These works reveal not only an uneasiness related to contemporary Chinese society, but also his role as an artist and intellectual within it. Politics would gradually recede into a gentle undercurrent within his production in the years to come, freeing him to adopt a more rarified approach to the haunting questions of contemporary life. In this gradual drift, he resembles artists of the past, the scholar-painters retreating to the mountains during the Ming Dynasty or a more contemporary artist, such as the early 20th-century painter Pan Tianshou, who situated himself within the world — we are not discussing hermits here — while standing apart from it. As Yang Fudong’s work progressively moves away from the immediacy of volatile early Chinese video art, he finds solace in the world of pure aesthetics and a passionate attraction to beauty. His work re-sonates with pre-1949 Shanghai, namely the cinematic and photographic tropes of a city and society “in between” — colonial and colonized, modern and feudal, progressive and nostalgic. This brings Yang Fudong into dialogue with the concept of haipai, a term associated with the decadent aura of Shanghai in the 1920s and 1930s, a city of transgression: Chinese yet international, a place of contradictions. It was a place where art, culture and political liberties commingled with corruption, brutality and decadence. The exhilarating combination of the seamy with the sublime made the city a magnet not only for entrepreneurs but also lost souls and refugees from around the world. Pushing the limits of tolerance and freedom, Shanghai defined a certain kind of a social, political and creative culture of the 20th century. Its creative energy, sexual charge and political ferment were a crucible of change for a society tentatively emerging from the stagnation and humiliations of the imperial era. The haipai style is typically set against the more traditional, Beijing-centred and inward-looking jingpai. Yang Fudong sits uneasily between both; he continuously distances himself from Shanghai, claiming that he always feels like a Beijing-born foreigner in the city, while nonetheless embodying its most treasured historical tropes. Talking about haipai is to state a historical connection with the past spirit of the city. But, even when we speak of Yang Fudong as a haipai artist, we acknowledge how difficult it is to trace his artistic lineage and the motivations for his practice. At this stage of his development as an artist, he has in effect built an island of silence around his work, far away from the noise of contemporary Chinese life, and only tentative and occasional in its more obvious political connections to today.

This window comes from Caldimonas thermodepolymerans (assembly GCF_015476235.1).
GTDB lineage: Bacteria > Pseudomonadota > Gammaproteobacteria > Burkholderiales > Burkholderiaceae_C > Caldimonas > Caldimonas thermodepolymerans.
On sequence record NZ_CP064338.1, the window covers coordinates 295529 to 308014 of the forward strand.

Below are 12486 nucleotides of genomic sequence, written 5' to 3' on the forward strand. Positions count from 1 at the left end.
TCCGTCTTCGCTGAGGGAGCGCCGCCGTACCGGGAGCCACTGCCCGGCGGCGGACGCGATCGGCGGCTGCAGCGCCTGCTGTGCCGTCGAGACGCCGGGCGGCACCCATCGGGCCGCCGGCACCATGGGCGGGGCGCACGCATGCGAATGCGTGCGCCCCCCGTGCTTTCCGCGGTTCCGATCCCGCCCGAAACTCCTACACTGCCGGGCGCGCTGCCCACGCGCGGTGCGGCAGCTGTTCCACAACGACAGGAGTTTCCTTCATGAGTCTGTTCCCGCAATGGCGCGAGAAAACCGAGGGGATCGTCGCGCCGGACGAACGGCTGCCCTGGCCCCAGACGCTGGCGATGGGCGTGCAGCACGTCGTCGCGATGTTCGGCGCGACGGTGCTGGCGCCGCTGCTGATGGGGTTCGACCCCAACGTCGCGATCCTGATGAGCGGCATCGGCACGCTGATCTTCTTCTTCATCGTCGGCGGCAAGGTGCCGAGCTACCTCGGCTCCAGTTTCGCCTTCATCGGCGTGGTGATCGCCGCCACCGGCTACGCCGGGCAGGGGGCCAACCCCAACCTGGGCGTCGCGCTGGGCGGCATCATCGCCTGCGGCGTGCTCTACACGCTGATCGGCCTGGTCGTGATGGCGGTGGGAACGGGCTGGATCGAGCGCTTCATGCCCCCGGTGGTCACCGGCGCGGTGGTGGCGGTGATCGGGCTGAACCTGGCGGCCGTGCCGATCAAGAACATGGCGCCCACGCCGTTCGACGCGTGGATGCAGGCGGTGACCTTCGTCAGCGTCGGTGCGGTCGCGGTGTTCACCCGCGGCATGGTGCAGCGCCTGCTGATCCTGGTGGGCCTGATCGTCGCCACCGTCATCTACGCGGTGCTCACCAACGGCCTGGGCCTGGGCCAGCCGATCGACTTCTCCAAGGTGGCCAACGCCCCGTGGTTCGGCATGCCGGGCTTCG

But where did this impulse originate? There are some very important clues in the most unusual and striking work of his career, an actual film conceived to be screened in a movie theater, the only one in his canon with that provenance. Estranged Paradise, produced between 1997 and 2002, sees Yang Fudong challenged by longer-form narrative storytelling, looking back at the history of representation in Chinese art for visual tools to evoke an enigmatic yet critical representation of China’s rapid modernization and the internationalizing currents that came in its wake. These tools, deployed often tentatively here, will form the core of his more famous, bold installation works that follow. Estranged Paradise premiered at Documenta 11 in 2002. It features many of Yang Fudong’s signature motifs — crisp black-and-white 35 mm cinematography, storylines that blur contemporary visual tropes with more traditional aesthetics, as well as homages to and revisions of genre cinema, referencing the early work of his influences Jean-Luc Godard and Jim Jarmusch. The film also reflects his early studies as a painter, and functions to bring the principles of painting into the cinematic form through a long prologue concerning subjectivity in Chinese landscape painting. After that moment of rich misdirection, the narrative begins, set in the city of Hangzhou where Yang studied at the China Academy of Art. Estranged Paradise takes as its focal point a restless young man, Zhu Zi, following him as he aimlessly wanders through the city. Through a series of distinct vignettes, Yang depicts Zhu Zi’s inability to find comfort in friends, lovers or his environment as a reflection of the existential difficulty of China’s “nameless generation,” cast adrift during the rapid changes at the turn of the millennium.